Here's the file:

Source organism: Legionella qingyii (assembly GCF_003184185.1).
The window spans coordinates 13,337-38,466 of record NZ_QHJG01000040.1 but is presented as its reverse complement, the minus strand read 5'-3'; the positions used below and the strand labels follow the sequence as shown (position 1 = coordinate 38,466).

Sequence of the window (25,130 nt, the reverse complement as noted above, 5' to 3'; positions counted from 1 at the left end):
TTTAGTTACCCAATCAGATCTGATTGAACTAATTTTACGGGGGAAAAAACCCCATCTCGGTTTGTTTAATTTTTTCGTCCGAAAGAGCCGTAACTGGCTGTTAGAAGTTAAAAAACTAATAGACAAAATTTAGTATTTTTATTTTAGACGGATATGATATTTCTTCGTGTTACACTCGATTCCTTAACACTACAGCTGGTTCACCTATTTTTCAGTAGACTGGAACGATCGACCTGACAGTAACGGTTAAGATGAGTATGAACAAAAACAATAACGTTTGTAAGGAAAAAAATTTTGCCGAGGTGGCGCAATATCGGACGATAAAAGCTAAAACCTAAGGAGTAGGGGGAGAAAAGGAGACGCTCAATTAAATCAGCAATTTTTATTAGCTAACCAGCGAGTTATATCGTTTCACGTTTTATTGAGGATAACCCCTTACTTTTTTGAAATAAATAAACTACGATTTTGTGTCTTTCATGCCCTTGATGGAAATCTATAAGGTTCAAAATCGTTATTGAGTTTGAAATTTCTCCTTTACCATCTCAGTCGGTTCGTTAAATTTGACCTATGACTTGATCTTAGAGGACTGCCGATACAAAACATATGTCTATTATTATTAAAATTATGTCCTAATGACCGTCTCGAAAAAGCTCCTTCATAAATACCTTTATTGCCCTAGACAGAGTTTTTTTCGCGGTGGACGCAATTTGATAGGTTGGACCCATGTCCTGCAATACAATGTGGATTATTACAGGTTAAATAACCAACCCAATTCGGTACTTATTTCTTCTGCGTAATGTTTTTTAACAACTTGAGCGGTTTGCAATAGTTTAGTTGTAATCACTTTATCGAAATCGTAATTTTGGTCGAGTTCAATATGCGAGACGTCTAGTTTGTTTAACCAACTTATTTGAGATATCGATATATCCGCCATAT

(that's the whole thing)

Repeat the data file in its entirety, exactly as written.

Source organism: Legionella qingyii (assembly GCF_003184185.1).
The window spans coordinates 13,337-38,466 of record NZ_QHJG01000040.1 but is presented as its reverse complement, the minus strand read 5'-3'; the positions used below and the strand labels follow the sequence as shown (position 1 = coordinate 38,466).

Sequence of the window (25,130 nt, the reverse complement as noted above, 5' to 3'; positions counted from 1 at the left end):
TTTAGTTACCCAATCAGATCTGATTGAACTAATTTTACGGGGGAAAAAACCCCATCTCGGTTTGTTTAATTTTTTCGTCCGAAAGAGCCGTAACTGGCTGTTAGAAGTTAAAAAACTAATAGACAAAATTTAGTATTTTTATTTTAGACGGATATGATATTTCTTCGTGTTACACTCGATTCCTTAACACTACAGCTGGTTCACCTATTTTTCAGTAGACTGGAACGATCGACCTGACAGTAACGGTTAAGATGAGTATGAACAAAAACAATAACGTTTGTAAGGAAAAAAATTTTGCCGAGGTGGCGCAATATCGGACGATAAAAGCTAAAACCTAAGGAGTAGGGGGAGAAAAGGAGACGCTCAATTAAATCAGCAATTTTTATTAGCTAACCAGCGAGTTATATCGTTTCACGTTTTATTGAGGATAACCCCTTACTTTTTTGAAATAAATAAACTACGATTTTGTGTCTTTCATGCCCTTGATGGAAATCTATAAGGTTCAAAATCGTTATTGAGTTTGAAATTTCTCCTTTACCATCTCAGTCGGTTCGTTAAATTTGACCTATGACTTGATCTTAGAGGACTGCCGATACAAAACATATGTCTATTATTATTAAAATTATGTCCTAATGACCGTCTCGAAAAAGCTCCTTCATAAATACCTTTATTGCCCTAGACAGAGTTTTTTTCGCGGTGGACGCAATTTGATAGGTTGGACCCATGTCCTGCAATACAATGTGGATTATTACAGGTTAAATAACCAACCCAATTCGGTACTTATTTCTTCTGCGTAATGTTTTTTAACAACTTGAGCGGTTTGCAATAGTTTAGTTGTAATCACTTTATCGAAATCGTAATTTTGGTCGAGTTCAATATGCGAGACGTCTAGTTTGTTTAACCAACTTATTTGAGATATCGATATATCCGCCATAT